Technology has greatly shaped the world in which we now live. The technological advancements seen over the past twenty years have been bountiful and seemingly endless in all aspects of life. Increasingly prominent are the advancements that have been made in science, specifically in genetic engineering. These new scientific technologies have created the possibility of almost transcending humanity and entering into a new realm of genetically enhanced human beings, a realm in which the fate of Homo sapiens is at hand. Technological advancements have proved to be valuable, but those regarding genetic enhancement have ignored possible repercussions and surpassed the moral and ethical limits of scientific technology.
The human being, or Homo sapien, has been defined in both biological and spiritual ways. In the biological definition, the human being is defined as different from other species based on genetic makeup, namely DNA. This definition places importance on the physical nature of the human being, the body, where the spiritual definition offers an alternative view. The spiritual definition goes beyond the body, although it is necessary, and says that human beings have a spiritual soul that will live on after death. This view is commonly held by many religious groups, chiefly Christianity. However, most scientists define human beings in regards to the biological definition. An emphasis placed on DNA seems like it would require some sort of changing of species in order to genetically re-engineer' one's biological makeup. With that thought in mind, it would imply that scientists are willing to change the actual nature of human beings to some new and unnamed super-human.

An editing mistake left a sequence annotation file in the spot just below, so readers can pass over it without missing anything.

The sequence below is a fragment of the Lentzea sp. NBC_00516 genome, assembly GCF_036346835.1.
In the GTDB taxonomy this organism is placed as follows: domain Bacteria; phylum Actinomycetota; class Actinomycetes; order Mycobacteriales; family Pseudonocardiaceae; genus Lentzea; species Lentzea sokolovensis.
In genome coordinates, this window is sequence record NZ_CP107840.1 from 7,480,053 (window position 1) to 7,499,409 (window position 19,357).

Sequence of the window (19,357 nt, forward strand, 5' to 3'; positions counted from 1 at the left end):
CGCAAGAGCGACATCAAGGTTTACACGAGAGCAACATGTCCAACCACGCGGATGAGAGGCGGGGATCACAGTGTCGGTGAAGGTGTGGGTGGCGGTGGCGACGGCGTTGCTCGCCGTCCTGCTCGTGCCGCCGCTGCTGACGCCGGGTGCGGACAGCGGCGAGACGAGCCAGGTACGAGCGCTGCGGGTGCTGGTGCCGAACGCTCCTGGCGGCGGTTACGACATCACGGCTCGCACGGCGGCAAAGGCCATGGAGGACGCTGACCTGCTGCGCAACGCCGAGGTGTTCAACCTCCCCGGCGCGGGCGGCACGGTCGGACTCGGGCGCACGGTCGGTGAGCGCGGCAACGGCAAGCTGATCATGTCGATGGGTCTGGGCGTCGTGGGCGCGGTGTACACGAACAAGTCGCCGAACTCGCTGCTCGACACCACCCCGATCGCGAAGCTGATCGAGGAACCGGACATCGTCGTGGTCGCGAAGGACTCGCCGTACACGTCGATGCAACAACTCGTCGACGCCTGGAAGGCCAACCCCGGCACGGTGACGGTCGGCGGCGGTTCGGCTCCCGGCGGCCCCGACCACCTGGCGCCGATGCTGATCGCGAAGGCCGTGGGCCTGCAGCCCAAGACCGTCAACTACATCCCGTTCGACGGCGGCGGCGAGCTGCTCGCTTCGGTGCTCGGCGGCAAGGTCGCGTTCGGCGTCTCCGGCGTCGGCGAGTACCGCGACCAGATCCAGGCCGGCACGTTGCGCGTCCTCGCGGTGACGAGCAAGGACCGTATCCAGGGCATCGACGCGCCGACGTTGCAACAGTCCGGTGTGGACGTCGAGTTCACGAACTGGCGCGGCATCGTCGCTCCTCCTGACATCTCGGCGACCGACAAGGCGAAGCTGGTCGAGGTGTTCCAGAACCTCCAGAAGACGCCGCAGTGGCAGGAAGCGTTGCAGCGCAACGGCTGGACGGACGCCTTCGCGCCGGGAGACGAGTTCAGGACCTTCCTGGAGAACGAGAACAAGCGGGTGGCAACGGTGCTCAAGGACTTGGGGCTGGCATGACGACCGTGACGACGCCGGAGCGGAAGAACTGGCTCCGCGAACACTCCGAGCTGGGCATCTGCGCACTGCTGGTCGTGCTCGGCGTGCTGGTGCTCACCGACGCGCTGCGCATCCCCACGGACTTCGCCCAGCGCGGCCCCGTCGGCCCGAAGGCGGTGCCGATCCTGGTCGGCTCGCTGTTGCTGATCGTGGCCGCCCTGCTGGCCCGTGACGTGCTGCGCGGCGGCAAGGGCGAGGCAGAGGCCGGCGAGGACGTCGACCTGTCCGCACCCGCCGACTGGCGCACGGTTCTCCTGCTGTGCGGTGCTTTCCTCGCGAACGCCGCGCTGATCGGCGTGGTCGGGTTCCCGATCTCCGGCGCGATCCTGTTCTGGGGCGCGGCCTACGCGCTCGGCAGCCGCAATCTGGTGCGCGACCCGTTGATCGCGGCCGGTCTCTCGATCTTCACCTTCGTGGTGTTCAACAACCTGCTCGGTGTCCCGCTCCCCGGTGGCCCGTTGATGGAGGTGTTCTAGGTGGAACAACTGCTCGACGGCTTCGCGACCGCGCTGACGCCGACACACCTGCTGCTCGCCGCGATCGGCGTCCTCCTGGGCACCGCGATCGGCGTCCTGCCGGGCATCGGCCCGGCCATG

The idea of a human being with a complete modification of attributes caused by the medical manipulation of his DNA is quite scary. The possible benefits of such interventions could be vast, but the unforeseen costs could be astronomical. This could be illustrated in the following example. Let us say that the Army is looking to increase the hearing capabilities of its soldiers and approaches a team of genetic engineers to see if this is feasible. After much research, the genetic engineers find that taking a certain gene from dolphins and inserting it into human genetic material causes for hearing abilities to increase four-fold. The Army is pleased with this research, so they select 5,000 couples who would like to raise genetically engineered children, destined to become soldiers, via in vitro fertilization. Once these children are born, they are monitored for any complications. No complications are detected and once the children are old enough, they enter into the Army. They all display enhanced hearing capabilities, like the research showed, but what is unknown is that the soldiers will develop cancer of the liver that will eventually kill them by forty-five years of age. What was a seemingly easy' genetic enhancement has now caused a huge problem the death of over 5,000 soldiers!
There are thousands of other enhancements that genetic engineers could some day be capable of performing. Involvement of genetic engineering in childbirth could increase to the extent that parents could not only pick the sex of their child, but they could also give' him any attributes or qualities they saw fit. As could be hypothesized, if every couple genetically engineered their children with attributes they saw fit, the human being species could drastically change. The changes could accumulate over the generations and lead to a division of the human being species into multiple sub-species groups, resulting in people with vastly different attributes and a huge change in the animal kingdom itself. The effects this could have on the species, as well as the environment, are unknown and most likely undesirable. It is because of this uncertainty of change and manipulation that many oppose genetic enhancement.